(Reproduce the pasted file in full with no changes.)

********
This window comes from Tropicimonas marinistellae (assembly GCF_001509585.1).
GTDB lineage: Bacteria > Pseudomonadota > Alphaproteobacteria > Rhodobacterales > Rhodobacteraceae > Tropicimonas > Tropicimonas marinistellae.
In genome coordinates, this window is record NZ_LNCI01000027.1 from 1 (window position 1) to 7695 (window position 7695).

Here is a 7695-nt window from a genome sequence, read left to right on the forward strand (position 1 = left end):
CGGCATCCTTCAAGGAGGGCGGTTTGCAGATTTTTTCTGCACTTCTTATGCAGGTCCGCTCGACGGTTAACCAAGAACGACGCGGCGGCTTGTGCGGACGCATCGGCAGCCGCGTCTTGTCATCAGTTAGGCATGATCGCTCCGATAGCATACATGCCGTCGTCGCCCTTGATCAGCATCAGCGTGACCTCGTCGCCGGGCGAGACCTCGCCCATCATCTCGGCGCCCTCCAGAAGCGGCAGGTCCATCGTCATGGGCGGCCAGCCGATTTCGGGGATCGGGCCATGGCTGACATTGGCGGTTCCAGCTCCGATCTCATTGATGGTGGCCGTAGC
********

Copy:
This window comes from Tropicimonas marinistellae (assembly GCF_001509585.1).
GTDB lineage: Bacteria > Pseudomonadota > Alphaproteobacteria > Rhodobacterales > Rhodobacteraceae > Tropicimonas > Tropicimonas marinistellae.
In genome coordinates, this window is record NZ_LNCI01000027.1 from 1 (window position 1) to 7695 (window position 7695).

Here is a 7695-nt window from a genome sequence, read left to right on the forward strand (position 1 = left end):
CGGCATCCTTCAAGGAGGGCGGTTTGCAGATTTTTTCTGCACTTCTTATGCAGGTCCGCTCGACGGTTAACCAAGAACGACGCGGCGGCTTGTGCGGACGCATCGGCAGCCGCGTCTTGTCATCAGTTAGGCATGATCGCTCCGATAGCATACATGCCGTCGTCGCCCTTGATCAGCATCAGCGTGACCTCGTCGCCGGGCGAGACCTCGCCCATCATCTCGGCGCCCTCCAGAAGCGGCAGGTCCATCGTCATGGGCGGCCAGCCGATTTCGGGGATCGGGCCATGGCTGACATTGGCGGTTCCAGCTCCGATCTCATTGATGGTGGCCGTAGC